Reviews
East City Art Reviews: NOMAD: The Art of Alonzo Davis

East City Art Reviews: NOMAD: The Art of Alonzo Davis

A remarkable two-part exhibition of recent work by Washington DC artist Alonzo Davis is currently in the art galleries of the Rachel Schlesinger Concert Hall and Arts Center of the Northern Virginia Community College Alexandria campus. Comprised of Davis’ Navigation and Migrant series, the underlying and unifying theme of the exhibition is travel, of “finding one’s way in unfamiliar territory,” whether that territory is in the vastness of the sea, the fearful emptiness of the desert, or in the changes in one’s life. Read More
Reviews
East City Art Reviews—Carolina Mayorga: PINK Ranchos and Other Ephemeral Zip Codes

East City Art Reviews—Carolina Mayorga: PINK Ranchos and Other Ephemeral Zip Codes

Mayorga has made pink her brand. Her exhibit PINK ranchos and other ephemeral zip codes refers specifically to the oppression of women and girls, but more generally, to large portions of the populations of Latin American countries, especially those where the split in living conditions between the wealthy and the poor is extremely sharp, and where the violence and terror inflicted by governments and/or gangs is most commonly directed at families with children living in ephemeral housing and economic deprivation. Read More
Reviews
East City Art Reviews: To Eat or Not to Eat at Joan Hisaoka Healing Arts Gallery

East City Art Reviews: To Eat or Not to Eat at Joan Hisaoka Healing Arts Gallery

A thought provoking exhibit curated by Maria Karametou is at the Joan Hisaoka Healing Arts Gallery on U Street, NW. Its title, To Eat or Not to Eat has more to do with Karametou’s vision for the show than what is actually exhibited. Nevertheless, what is included is not only interesting from a political, environmental and theoretical point of view, but also from an aesthetic one. Read More
Reviews
East City Art Reviews: Isabel Manalo Adrenaline

East City Art Reviews: Isabel Manalo Adrenaline

New paintings by Isabel Manalo at Addison/Ripley are a departure for her, exploring large format gestural compositions in bright colors. Yet they represent a continuation of the themes of Filipina identity and conceptual self-portraiture that remain central to her thinking. Called Adrenaline, the show’s title refers to powerful energies released in response to current events. Worked in a variety of media, they are the result of an emotional encounter with the canvas, painted on the floor in a process that recalls the Abstract Expressionist idea. Yet, for Manalo these paintings express her identity in a way exclusive to the Philippines, as each work begins with a character from the Baybayin script. Read More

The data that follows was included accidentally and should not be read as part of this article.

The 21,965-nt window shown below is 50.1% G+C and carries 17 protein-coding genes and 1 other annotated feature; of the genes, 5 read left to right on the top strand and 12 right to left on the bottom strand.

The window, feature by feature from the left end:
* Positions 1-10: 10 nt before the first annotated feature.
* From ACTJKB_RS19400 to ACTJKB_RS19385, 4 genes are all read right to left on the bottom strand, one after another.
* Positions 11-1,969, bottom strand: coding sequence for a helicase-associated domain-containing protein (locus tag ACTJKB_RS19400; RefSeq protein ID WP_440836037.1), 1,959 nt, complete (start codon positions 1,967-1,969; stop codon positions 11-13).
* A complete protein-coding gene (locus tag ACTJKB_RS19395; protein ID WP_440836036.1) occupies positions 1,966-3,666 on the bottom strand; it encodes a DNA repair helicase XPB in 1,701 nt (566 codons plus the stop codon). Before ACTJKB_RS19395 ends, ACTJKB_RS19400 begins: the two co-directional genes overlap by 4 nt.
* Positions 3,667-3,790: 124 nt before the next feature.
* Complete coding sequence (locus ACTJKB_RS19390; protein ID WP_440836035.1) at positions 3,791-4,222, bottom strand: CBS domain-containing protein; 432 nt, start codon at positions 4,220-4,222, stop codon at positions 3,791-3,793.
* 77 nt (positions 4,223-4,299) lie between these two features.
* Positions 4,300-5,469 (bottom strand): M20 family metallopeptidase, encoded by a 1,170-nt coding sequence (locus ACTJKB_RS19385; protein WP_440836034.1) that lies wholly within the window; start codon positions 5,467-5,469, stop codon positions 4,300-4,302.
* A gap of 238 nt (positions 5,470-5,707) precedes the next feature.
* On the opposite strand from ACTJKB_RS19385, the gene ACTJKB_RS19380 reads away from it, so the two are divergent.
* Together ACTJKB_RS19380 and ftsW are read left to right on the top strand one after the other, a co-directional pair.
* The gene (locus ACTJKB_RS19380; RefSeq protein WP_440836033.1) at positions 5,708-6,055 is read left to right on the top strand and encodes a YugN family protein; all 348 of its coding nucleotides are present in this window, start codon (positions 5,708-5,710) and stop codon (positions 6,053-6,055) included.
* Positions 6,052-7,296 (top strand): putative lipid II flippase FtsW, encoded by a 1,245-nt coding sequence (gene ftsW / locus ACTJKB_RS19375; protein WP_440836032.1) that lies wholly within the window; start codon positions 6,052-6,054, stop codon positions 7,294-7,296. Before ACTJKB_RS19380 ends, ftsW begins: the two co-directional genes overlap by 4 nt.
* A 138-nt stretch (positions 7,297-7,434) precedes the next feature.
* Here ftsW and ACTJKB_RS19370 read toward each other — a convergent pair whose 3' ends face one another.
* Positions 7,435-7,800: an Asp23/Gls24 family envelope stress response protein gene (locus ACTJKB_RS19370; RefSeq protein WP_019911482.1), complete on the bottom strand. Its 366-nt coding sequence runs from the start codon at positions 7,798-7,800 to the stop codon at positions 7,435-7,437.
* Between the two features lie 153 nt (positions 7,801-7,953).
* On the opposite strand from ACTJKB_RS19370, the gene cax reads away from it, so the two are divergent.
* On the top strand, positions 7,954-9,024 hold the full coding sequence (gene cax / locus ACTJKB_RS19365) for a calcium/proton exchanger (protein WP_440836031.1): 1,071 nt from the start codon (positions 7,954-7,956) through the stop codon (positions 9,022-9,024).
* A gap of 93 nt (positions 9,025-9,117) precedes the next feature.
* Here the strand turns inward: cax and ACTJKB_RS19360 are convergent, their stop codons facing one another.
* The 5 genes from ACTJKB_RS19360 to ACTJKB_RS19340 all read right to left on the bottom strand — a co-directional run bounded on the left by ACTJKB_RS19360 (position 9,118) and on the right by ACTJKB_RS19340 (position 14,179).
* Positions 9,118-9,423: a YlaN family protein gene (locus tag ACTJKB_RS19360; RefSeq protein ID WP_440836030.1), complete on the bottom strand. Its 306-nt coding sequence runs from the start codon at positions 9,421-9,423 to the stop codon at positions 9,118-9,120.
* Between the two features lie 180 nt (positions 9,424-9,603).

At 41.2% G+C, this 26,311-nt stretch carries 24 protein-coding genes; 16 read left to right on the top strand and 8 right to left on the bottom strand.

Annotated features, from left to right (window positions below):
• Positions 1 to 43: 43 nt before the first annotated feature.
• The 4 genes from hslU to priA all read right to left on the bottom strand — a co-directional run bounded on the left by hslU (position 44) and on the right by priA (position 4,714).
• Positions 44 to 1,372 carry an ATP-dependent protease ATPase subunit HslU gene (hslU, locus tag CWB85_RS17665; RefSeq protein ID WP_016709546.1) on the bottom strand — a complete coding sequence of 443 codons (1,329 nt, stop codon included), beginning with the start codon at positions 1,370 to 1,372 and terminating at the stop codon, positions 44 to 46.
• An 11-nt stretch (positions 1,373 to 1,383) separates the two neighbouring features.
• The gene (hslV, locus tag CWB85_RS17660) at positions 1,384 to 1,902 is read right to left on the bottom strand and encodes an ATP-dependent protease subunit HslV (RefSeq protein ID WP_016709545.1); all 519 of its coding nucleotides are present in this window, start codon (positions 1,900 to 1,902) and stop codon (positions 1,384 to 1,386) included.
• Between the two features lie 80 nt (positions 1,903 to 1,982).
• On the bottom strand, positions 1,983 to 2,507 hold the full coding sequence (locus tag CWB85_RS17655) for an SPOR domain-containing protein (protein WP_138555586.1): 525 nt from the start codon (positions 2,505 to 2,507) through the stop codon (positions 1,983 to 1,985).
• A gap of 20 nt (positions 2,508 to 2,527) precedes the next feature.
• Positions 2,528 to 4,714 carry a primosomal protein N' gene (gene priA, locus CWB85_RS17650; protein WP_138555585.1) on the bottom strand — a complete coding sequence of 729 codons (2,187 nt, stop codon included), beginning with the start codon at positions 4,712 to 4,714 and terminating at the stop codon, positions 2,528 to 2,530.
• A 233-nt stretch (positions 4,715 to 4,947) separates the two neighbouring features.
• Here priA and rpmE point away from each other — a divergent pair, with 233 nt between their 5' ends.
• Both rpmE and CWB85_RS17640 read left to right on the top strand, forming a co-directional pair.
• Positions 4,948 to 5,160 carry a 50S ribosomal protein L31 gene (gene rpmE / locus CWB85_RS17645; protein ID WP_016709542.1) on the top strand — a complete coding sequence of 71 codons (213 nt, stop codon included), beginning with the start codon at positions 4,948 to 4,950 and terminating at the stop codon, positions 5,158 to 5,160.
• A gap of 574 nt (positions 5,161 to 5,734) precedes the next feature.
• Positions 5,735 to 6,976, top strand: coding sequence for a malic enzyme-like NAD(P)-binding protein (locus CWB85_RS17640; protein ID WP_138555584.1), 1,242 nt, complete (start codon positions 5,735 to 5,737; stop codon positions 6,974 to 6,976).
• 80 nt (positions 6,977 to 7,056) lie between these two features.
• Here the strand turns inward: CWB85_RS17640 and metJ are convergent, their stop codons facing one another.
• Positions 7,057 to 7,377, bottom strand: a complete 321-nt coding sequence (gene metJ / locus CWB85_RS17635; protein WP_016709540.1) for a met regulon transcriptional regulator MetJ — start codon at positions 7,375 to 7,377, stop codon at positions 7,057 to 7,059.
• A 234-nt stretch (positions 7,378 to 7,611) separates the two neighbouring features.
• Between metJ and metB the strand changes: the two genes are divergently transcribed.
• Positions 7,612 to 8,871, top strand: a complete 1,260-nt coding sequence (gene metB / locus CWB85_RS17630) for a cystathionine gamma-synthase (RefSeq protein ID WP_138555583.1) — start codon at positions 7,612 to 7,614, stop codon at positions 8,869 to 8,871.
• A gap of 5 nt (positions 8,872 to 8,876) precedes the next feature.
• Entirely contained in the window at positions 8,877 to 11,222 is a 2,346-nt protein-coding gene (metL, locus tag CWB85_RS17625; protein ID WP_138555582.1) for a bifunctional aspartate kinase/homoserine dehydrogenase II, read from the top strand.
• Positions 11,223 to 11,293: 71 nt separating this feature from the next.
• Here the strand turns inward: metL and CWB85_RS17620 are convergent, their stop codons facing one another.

Reviews
East City Art Reviews—The Trawick Prize: Bethesda Contemporary Art Awards 16

East City Art Reviews—The Trawick Prize: Bethesda Contemporary Art Awards 16

The exhibition of the eight finalists of sixteenth Trawick Prize for Contemporary Art competition is on view at Gallery B in Bethesda. This year, there is a sense that the jurors gravitated toward the conceptually subtle, the formally elegant and the well-crafted. Winners this year ranged from an environmentally conscious installation, to a draftsman who transforms the ordinary into extraordinary drawings, to a collaborative installation that has overtones of spiritual atonement. Read More
Reviews
East City Art Reviews: CMD + F at Hemphill Fine Arts

East City Art Reviews: CMD + F at Hemphill Fine Arts

The title of this three person show now at Hemphill Fine Arts, CMD + F is a computer command for a search within a document. Area artists Tommy Bobo, James Huckenpahler and Rachel Schmidt are all working with computer based new media, each of them searching for new ways to create art in this fast-changing digital world. The results, as well presented here, are all fascinating, showing the potential of these experimental techniques. Read More